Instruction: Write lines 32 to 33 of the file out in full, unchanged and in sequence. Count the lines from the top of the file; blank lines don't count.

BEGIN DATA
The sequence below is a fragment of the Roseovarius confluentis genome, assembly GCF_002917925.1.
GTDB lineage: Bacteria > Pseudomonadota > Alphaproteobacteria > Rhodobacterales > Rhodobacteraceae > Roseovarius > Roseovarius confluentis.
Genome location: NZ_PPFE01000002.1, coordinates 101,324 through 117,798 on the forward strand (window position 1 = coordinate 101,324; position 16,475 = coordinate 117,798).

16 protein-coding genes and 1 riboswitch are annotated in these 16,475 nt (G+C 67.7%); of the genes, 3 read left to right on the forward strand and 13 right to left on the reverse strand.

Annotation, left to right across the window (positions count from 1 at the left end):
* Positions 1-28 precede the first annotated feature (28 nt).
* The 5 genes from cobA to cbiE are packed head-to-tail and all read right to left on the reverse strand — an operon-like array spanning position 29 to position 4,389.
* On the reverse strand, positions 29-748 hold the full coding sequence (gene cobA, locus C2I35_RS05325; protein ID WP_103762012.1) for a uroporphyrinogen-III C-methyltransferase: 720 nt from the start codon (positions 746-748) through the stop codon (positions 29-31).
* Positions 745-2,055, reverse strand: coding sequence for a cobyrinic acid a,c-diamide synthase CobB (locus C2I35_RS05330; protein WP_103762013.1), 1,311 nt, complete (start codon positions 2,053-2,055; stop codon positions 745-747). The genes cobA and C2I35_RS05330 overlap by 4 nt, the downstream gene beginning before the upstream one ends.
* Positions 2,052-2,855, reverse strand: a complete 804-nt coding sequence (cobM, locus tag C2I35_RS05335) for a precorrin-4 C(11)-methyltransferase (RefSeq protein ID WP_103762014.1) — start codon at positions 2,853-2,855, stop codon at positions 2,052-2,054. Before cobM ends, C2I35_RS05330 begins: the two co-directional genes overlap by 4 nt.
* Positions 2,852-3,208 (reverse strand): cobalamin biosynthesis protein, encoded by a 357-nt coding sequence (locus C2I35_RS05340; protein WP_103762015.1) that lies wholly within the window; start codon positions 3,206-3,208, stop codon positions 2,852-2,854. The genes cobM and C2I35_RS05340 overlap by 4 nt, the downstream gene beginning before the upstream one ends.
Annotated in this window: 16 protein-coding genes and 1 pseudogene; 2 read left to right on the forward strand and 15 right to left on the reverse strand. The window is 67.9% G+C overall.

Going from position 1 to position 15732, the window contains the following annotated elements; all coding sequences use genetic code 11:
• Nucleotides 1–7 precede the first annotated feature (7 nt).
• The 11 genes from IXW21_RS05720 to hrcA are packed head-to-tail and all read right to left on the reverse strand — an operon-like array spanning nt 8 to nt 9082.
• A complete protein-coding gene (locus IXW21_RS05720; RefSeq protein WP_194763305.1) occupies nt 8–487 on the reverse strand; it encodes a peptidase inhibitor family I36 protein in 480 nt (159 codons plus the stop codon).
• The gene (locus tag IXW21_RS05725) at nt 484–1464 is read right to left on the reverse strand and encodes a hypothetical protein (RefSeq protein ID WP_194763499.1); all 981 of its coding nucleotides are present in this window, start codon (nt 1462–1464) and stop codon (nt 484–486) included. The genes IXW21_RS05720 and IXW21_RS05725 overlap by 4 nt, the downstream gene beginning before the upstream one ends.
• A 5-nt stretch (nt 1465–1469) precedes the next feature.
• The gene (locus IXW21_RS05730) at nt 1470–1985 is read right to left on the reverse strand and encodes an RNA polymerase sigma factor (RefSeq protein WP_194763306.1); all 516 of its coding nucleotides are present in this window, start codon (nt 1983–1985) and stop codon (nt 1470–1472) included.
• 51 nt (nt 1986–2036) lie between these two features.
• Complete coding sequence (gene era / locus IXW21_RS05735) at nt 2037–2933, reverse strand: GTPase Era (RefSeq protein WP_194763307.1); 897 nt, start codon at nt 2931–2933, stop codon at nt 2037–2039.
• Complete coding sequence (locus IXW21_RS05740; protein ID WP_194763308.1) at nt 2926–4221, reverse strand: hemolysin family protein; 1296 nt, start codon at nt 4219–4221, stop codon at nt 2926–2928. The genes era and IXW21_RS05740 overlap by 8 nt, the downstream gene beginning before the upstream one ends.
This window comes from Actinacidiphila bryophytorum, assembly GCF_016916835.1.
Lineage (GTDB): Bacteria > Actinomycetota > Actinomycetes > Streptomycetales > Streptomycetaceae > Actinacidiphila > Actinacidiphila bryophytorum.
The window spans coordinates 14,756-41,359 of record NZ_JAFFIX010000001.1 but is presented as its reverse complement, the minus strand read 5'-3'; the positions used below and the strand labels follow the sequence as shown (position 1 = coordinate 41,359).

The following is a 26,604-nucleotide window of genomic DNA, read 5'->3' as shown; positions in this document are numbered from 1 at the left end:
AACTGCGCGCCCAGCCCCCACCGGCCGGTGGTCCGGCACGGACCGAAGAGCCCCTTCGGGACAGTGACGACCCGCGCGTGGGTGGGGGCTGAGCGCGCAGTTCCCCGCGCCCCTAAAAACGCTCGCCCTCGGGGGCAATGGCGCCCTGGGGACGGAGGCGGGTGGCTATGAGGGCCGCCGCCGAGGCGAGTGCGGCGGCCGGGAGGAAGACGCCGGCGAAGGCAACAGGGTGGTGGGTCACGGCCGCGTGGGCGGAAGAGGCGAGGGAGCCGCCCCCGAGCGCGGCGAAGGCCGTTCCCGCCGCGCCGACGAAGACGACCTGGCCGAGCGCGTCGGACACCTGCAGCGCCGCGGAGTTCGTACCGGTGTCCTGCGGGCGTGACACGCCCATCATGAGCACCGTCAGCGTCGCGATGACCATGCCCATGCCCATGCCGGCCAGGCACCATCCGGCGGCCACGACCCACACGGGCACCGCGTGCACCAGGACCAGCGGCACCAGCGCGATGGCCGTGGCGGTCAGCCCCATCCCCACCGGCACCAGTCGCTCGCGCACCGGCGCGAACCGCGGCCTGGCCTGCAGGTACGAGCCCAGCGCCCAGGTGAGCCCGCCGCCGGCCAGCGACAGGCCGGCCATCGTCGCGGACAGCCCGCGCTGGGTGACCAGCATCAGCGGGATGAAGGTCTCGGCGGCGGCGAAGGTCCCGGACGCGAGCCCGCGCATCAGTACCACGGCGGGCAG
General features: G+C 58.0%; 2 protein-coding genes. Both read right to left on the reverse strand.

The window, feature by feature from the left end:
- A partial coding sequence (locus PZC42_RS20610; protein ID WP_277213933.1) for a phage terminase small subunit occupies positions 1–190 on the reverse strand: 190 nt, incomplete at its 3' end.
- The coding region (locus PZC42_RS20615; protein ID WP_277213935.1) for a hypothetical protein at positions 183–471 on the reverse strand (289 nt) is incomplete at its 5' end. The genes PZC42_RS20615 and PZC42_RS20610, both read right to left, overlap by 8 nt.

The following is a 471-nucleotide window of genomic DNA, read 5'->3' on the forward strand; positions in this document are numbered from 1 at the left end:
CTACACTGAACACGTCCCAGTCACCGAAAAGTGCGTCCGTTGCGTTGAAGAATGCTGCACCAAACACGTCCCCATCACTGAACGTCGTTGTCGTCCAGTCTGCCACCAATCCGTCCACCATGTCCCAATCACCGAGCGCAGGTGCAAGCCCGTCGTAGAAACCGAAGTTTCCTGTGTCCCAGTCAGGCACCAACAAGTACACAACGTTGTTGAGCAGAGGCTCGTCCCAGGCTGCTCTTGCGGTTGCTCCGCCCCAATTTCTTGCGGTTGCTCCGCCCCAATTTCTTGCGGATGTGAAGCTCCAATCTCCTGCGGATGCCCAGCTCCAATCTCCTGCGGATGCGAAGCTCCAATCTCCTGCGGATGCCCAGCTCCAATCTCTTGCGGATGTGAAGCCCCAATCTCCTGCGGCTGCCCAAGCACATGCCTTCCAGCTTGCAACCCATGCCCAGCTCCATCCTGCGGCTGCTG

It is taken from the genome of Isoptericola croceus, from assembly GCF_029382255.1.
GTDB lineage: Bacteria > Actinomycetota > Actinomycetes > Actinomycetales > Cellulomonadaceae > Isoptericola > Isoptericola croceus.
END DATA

The following is a 471-nucleotide window of genomic DNA, read 5'->3' on the forward strand; positions in this document are numbered from 1 at the left end:
CTACACTGAACACGTCCCAGTCACCGAAAAGTGCGTCCGTTGCGTTGAAGAATGCTGCACCAAACACGTCCCCATCACTGAACGTCGTTGTCGTCCAGTCTGCCACCAATCCGTCCACCATGTCCCAATCACCGAGCGCAGGTGCAAGCCCGTCGTAGAAACCGAAGTTTCCTGTGTCCCAGTCAGGCACCAACAAGTACACAACGTTGTTGAGCAGAGGCTCGTCCCAGGCTGCTCTTGCGGTTGCTCCGCCCCAATTTCTTGCGGTTGCTCCGCCCCAATTTCTTGCGGATGTGAAGCTCCAATCTCCTGCGGATGCCCAGCTCCAATCTCCTGCGGATGCGAAGCTCCAATCTCCTGCGGATGCCCAGCTCCAATCTCTTGCGGATGTGAAGCCCCAATCTCCTGCGGCTGCCCAAGCACATGCCTTCCAGCTTGCAACCCATGCCCAGCTCCATCCTGCGGCTGCTG